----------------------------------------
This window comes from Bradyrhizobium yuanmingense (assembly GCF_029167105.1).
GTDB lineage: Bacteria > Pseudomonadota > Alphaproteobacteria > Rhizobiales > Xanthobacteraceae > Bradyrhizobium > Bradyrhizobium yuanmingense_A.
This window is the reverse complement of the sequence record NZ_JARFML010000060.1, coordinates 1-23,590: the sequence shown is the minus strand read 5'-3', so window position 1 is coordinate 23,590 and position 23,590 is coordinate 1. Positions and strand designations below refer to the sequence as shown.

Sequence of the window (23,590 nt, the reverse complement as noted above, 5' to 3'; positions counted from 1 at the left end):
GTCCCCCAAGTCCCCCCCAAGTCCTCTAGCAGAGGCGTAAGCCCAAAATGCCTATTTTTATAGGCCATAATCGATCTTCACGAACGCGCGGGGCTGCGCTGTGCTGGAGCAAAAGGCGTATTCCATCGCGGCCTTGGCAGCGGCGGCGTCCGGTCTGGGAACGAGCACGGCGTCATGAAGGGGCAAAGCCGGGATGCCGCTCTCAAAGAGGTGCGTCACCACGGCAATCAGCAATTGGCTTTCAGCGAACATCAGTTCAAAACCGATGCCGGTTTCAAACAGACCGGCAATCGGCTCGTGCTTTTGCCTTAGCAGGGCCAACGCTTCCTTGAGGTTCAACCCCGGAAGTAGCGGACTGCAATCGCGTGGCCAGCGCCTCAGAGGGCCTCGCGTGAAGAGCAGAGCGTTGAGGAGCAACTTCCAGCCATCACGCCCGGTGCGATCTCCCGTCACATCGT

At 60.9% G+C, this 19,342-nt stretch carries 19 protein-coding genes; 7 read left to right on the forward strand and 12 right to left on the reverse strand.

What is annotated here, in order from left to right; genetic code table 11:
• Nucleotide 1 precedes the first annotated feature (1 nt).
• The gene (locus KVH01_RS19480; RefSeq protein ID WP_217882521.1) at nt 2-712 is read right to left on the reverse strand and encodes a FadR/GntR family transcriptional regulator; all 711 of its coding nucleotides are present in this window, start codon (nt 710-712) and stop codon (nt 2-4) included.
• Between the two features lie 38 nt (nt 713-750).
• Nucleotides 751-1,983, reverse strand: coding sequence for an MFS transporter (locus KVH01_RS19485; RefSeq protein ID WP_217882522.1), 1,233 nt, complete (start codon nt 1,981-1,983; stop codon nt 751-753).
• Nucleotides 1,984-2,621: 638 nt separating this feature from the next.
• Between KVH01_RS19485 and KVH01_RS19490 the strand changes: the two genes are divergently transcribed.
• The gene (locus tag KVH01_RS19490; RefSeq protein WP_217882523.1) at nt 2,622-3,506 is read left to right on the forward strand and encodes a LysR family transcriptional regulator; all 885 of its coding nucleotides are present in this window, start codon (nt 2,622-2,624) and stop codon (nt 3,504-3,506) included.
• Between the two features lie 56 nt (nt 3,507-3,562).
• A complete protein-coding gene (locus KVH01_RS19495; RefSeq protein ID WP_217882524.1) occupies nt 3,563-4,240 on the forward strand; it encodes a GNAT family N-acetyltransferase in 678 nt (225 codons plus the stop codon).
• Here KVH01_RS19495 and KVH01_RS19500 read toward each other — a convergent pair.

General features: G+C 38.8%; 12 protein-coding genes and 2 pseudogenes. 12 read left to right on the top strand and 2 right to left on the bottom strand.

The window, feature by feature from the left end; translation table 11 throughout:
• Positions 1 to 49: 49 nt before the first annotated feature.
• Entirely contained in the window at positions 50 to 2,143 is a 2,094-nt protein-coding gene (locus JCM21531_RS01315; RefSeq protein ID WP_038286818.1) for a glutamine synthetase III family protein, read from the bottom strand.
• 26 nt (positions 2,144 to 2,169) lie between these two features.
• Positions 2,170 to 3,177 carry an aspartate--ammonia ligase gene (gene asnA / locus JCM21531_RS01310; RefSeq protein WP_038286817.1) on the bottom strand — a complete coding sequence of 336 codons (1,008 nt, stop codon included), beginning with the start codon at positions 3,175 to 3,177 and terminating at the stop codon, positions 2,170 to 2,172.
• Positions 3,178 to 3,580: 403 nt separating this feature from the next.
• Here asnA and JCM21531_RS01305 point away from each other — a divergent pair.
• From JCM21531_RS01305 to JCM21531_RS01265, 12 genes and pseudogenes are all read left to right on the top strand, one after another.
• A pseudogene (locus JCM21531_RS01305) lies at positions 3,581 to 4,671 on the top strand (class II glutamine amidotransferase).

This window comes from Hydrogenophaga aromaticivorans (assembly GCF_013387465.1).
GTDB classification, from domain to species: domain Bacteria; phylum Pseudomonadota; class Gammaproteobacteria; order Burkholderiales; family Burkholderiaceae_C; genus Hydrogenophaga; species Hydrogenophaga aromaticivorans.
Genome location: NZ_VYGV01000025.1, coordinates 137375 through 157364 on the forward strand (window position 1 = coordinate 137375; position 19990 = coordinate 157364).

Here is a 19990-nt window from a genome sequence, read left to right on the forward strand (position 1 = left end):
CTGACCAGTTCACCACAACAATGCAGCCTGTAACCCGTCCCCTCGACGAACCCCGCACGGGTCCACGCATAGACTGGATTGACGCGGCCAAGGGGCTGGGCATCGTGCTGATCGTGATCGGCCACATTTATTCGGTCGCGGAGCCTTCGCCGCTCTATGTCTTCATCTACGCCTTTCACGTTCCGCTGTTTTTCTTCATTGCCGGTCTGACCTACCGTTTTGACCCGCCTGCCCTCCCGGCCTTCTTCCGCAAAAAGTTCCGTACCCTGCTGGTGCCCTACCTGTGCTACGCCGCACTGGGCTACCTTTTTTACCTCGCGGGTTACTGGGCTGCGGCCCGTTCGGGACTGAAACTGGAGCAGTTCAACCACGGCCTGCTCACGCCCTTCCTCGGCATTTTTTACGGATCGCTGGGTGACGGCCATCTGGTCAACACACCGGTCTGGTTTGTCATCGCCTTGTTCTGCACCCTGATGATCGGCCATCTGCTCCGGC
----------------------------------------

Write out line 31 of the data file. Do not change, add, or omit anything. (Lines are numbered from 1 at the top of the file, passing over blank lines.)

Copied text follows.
Here is a 19990-nt window from a genome sequence, read left to right on the forward strand (position 1 = left end):